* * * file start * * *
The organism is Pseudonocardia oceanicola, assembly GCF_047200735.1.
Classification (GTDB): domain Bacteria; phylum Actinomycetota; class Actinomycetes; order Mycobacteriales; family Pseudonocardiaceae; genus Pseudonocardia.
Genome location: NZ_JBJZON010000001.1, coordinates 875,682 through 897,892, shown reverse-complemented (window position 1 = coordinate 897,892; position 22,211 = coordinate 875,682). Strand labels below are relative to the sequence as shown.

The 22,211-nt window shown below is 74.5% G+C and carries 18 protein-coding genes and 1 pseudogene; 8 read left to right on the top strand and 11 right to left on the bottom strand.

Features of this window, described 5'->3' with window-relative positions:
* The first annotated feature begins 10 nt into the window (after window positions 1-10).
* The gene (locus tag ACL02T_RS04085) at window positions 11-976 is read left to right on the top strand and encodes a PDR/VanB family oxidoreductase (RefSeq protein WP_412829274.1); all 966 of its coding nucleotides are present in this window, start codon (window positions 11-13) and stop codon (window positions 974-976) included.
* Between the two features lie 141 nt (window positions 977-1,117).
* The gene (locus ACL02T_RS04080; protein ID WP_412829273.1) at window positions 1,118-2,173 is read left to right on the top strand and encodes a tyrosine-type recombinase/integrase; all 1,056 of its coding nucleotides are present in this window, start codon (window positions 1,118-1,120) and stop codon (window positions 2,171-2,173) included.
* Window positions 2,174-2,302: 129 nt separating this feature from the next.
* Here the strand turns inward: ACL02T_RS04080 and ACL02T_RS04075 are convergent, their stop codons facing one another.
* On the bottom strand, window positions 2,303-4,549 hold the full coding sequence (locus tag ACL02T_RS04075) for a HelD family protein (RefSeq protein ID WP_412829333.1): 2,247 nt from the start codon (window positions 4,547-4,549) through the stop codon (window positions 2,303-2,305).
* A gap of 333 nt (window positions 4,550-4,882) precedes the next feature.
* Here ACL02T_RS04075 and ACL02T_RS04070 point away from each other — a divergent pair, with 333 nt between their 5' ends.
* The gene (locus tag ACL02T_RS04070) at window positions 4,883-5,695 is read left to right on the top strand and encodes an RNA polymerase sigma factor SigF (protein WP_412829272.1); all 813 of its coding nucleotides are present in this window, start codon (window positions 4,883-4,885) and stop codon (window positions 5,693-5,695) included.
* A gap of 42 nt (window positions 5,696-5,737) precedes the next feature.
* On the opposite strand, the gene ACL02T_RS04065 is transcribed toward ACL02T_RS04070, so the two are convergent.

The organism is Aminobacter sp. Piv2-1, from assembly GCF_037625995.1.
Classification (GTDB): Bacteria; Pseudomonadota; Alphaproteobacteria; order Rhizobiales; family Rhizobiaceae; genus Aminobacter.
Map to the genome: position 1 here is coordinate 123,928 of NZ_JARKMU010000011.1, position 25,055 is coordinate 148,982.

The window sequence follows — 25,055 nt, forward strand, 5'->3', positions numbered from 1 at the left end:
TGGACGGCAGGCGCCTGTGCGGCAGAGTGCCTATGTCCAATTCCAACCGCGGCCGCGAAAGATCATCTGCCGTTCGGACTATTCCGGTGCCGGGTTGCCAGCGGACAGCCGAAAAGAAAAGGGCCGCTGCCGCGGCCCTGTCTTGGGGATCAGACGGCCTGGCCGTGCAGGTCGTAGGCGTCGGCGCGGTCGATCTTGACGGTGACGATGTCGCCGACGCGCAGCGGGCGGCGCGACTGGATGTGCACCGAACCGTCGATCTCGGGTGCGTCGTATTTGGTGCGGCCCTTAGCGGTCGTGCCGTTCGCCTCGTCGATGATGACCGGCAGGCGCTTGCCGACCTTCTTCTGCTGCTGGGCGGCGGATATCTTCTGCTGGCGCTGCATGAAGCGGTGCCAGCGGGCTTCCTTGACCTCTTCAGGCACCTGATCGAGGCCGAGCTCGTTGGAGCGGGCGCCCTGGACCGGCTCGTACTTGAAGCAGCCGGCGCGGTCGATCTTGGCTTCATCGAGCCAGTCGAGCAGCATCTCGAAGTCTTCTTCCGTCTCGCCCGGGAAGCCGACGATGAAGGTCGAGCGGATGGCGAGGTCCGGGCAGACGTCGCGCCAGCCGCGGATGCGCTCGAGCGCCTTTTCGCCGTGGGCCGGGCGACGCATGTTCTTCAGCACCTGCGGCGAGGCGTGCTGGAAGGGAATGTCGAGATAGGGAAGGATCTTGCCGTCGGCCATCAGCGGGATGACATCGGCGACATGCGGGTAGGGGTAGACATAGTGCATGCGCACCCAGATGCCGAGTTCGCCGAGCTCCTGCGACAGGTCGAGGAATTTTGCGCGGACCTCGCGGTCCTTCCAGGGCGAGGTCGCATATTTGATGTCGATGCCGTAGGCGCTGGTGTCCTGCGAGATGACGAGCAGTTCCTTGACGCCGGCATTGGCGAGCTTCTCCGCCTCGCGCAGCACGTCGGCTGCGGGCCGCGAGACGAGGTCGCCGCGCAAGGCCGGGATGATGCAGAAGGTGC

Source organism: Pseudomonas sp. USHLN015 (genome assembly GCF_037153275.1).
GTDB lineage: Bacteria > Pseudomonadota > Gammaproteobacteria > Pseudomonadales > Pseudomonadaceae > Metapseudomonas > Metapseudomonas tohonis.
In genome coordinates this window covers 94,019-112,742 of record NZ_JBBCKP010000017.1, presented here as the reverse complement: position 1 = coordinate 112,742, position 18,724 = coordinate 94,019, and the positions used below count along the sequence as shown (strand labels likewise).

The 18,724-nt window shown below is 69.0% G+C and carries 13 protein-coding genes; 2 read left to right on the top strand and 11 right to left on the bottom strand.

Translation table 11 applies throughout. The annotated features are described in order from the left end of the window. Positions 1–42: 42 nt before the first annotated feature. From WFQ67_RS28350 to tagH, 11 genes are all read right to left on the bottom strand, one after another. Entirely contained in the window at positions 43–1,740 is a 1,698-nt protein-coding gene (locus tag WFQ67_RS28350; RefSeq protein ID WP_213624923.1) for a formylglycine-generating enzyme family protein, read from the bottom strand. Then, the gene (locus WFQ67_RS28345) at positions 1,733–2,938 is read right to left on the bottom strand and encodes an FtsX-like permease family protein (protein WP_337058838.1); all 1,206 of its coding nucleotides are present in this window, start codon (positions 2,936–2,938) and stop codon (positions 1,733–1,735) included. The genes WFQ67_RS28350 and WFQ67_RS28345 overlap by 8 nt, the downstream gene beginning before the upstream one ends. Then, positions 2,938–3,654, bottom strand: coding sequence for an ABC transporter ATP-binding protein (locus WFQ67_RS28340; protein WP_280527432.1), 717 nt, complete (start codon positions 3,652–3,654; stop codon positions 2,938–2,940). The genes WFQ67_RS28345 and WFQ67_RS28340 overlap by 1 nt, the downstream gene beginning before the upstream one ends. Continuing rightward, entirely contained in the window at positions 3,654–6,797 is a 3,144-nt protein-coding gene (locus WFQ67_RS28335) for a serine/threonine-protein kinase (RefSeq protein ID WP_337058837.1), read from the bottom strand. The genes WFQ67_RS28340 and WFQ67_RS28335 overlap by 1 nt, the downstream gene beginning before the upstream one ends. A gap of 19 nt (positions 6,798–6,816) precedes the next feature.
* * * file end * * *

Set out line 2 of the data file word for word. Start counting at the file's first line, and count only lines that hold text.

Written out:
Classification (GTDB): domain Bacteria; phylum Actinomycetota; class Actinomycetes; order Mycobacteriales; family Pseudonocardiaceae; genus Pseudonocardia.